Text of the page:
|From Ryan J. Foley's Associated Press report of February 14, Iowa unaware of company's fraud suit:
Orascom didn't tell Iowa officials - and were not required to - that it is contesting a lawsuit filed by the federal government in 2004 alleging its subsidiary, Virginia-based Contrack International, was part of a joint venture that improperly won $332 million in U.S.-financed construction contracts in Egypt, officials said.
The state's vetting also did not uncover the lawsuit, which seeks to recover funds spent by the U.S. Agency for International Development, Authority Director Debi Durham told the AP.
"It did not come up in our due diligence," she said. "But you're talking about a global corporation that has numerous subsidiaries. I'm not sure how anyone would have found that."
Orascom had disclosed the lawsuit previously, saying it owns 40 percent of a venture being sued by the United States, according to copies of its annual reports reviewed by AP. Orascom says it has "strong substantive reasons" to deny the allegations, and that any resolution shouldn't significantly impact its financial statements.
Former county supervisor Larry Kruse, who helped negotiate the deal, said county officials were also unaware of the lawsuit. [...]
The lawsuit alleges Contrack and two other companies collaborated to win USAID-financed contracts to build Egyptian infrastructure for which they should have been ineligible. They formed a secret, joint venture to conceal that one of the partners was an Egyptian company, the lawsuit alleges, because only U.S. contractors were eligible.
Sawiris, the Orascom CEO who recently appeared with Branstad at the plant's groundbreaking, was designated as Contrack's representative on the venture's executive committee, records show. He has not been personally accused of wrongdoing. Some employees working on the Iowa project are employed by Contrack.
[Democratic State Senator Joe] Bolkcom said state officials conducted an "amateur hour" negotiation with Orascom, and should look into the lawsuit's allegations.
Iowa Democratic Party press release, February 14:
Branstad Administration Asleep at the Switch over Orascom Deal
Branstad Administration did not know company that received $100 million in taxpayer support was under investigation for fraud
DES MOINES -- Iowa Democratic Party Chair Rep. Tyler Olson today called on the Branstad Administration to explain how it didn't know that a subsidiary of Orascom - the recipient of one of the largest state incentive packages in Iowa history - was under investigation by the US Government for fraud.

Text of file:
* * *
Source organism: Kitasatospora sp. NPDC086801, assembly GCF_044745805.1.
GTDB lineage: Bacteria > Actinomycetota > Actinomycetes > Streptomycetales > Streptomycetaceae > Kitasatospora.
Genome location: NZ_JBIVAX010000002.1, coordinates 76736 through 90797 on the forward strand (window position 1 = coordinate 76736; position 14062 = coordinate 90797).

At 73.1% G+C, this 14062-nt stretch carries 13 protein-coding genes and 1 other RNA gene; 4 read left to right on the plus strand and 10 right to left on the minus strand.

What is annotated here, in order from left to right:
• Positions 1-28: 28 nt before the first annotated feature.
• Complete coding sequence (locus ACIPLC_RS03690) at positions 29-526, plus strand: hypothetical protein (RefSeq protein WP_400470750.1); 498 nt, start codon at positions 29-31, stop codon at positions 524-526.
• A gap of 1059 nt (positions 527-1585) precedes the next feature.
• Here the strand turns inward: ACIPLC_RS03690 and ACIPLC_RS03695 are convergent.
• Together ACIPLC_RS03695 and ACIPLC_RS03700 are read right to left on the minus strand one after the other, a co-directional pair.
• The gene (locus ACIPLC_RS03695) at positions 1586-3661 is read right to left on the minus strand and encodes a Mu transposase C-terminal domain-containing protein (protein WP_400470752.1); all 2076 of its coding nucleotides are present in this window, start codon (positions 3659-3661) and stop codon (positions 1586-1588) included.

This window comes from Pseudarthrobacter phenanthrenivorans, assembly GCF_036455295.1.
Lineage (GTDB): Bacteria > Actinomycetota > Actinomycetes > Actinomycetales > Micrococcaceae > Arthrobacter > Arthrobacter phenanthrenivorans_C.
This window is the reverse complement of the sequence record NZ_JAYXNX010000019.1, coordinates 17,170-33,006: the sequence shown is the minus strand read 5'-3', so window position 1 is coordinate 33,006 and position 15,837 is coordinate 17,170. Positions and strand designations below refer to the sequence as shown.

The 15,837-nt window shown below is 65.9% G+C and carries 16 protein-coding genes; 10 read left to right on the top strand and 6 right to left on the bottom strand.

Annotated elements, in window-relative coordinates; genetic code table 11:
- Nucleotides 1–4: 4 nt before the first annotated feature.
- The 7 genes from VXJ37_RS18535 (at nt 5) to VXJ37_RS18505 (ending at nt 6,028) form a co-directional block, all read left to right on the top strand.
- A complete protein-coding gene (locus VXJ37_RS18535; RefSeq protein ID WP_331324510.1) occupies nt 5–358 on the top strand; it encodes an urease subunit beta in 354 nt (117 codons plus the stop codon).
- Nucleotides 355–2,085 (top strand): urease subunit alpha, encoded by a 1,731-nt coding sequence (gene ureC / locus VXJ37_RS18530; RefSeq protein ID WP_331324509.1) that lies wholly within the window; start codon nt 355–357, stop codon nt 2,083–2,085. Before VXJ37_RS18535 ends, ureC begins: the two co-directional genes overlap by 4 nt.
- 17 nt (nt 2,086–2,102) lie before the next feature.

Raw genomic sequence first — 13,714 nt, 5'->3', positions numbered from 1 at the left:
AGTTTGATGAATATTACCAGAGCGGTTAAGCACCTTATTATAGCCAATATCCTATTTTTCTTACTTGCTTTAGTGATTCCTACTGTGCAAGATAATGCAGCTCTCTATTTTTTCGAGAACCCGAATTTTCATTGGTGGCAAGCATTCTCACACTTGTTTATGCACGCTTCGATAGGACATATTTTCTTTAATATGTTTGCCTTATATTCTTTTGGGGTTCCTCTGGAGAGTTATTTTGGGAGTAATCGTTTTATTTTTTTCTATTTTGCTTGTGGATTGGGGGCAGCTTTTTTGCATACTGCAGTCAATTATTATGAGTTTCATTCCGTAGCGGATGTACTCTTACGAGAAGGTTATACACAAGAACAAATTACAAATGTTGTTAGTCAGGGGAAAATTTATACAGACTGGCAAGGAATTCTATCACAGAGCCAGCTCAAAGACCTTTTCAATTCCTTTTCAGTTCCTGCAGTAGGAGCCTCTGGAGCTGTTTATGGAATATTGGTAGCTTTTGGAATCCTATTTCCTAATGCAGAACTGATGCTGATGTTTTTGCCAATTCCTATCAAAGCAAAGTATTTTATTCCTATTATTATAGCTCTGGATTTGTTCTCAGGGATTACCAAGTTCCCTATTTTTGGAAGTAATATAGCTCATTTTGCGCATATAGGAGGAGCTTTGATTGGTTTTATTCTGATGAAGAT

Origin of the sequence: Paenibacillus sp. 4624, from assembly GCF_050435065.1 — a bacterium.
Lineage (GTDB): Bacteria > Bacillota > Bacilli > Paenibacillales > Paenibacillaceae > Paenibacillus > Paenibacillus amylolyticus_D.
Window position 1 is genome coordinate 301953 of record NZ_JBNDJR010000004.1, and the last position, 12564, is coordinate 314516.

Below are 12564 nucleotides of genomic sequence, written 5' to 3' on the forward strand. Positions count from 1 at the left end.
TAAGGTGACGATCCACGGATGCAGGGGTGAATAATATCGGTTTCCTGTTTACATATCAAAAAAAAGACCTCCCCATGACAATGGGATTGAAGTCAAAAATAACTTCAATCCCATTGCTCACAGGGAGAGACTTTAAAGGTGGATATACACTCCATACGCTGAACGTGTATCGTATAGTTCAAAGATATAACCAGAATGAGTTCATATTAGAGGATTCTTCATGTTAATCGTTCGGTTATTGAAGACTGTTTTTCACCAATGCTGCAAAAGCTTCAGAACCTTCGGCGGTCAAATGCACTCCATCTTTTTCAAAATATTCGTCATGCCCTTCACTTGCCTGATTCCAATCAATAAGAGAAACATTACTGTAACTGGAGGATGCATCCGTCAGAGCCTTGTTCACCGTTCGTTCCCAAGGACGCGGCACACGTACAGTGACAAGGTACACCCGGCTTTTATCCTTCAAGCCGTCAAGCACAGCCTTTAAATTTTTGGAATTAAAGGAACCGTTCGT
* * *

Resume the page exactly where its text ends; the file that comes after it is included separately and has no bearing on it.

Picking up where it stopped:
"It is unbelievable the Branstad Administration did not fully vet Orascom and gave over $100 million in taxpayer money without knowing this information," said Iowa Democratic Party Chair Tyler Olson. "Iowans demand that any time state dollars are given to a company the government does its due diligence. Someone did not find this information and now Iowans are left to wonder what else we don't know about the Governor's deal."
Governor Branstad announced last year that his administration was going to give foreign-based Orascom more than $100 million in state aid to build a new fertilizer plant in Iowa. The $200 million total incentive package was one of the largest corporate aid packages in Iowa history.
The Associated Press revealed today that no one with the Iowa Economic Development Authority knew an Orascom subsidiary was under investigation for defrauding the federal government.
UPDATE: Jennifer Hemmingsen of the Cedar Rapids Gazette wrote a good commentary on this lapse.
The lawsuit is ongoing, and Orascom denies the allegations. The Iowa Fertilizer Company wasn't required to disclose the lawsuit and so they didn't. You can even argue it doesn't matter, that these two small pieces of a vast multinational corporation probably have little to do with each other. But it's troubling the Iowa leaders who signed off on the tax deal didn't know the lawsuit existed at all.
Economic Development Authority Director Debi Durham's explanation doesn't inspire a lot of confidence:
"It did not come up in our due diligence," she told the AP. "But you're talking about a global corporation that has numerous subsidiaries. I'm not sure how anyone would have found that."
The AP did - by taking a look at Orascom's annual report. That sounds like Due Diligence 101.